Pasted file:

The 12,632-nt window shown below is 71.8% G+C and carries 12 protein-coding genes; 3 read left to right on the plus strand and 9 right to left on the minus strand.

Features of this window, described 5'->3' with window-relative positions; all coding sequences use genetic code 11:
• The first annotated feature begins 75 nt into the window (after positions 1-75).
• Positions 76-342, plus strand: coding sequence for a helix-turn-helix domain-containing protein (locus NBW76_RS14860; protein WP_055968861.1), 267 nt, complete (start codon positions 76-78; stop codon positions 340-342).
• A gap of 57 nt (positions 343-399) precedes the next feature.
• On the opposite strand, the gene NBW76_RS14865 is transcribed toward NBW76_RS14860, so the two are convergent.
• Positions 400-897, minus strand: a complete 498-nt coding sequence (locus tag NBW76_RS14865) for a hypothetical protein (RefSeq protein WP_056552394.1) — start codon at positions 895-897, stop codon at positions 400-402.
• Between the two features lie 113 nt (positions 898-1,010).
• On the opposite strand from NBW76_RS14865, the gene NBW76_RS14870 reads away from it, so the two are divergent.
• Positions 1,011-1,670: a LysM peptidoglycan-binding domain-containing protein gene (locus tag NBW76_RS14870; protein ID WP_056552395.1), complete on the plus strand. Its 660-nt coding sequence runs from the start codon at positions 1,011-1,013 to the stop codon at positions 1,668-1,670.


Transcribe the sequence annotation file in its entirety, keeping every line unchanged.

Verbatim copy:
The 12,632-nt window shown below is 71.8% G+C and carries 12 protein-coding genes; 3 read left to right on the plus strand and 9 right to left on the minus strand.

Features of this window, described 5'->3' with window-relative positions; all coding sequences use genetic code 11:
• The first annotated feature begins 75 nt into the window (after positions 1-75).
• Positions 76-342, plus strand: coding sequence for a helix-turn-helix domain-containing protein (locus NBW76_RS14860; protein WP_055968861.1), 267 nt, complete (start codon positions 76-78; stop codon positions 340-342).
• A gap of 57 nt (positions 343-399) precedes the next feature.
• On the opposite strand, the gene NBW76_RS14865 is transcribed toward NBW76_RS14860, so the two are convergent.
• Positions 400-897, minus strand: a complete 498-nt coding sequence (locus tag NBW76_RS14865) for a hypothetical protein (RefSeq protein WP_056552394.1) — start codon at positions 895-897, stop codon at positions 400-402.
• Between the two features lie 113 nt (positions 898-1,010).
• On the opposite strand from NBW76_RS14865, the gene NBW76_RS14870 reads away from it, so the two are divergent.
• Positions 1,011-1,670: a LysM peptidoglycan-binding domain-containing protein gene (locus tag NBW76_RS14870; protein ID WP_056552395.1), complete on the plus strand. Its 660-nt coding sequence runs from the start codon at positions 1,011-1,013 to the stop codon at positions 1,668-1,670.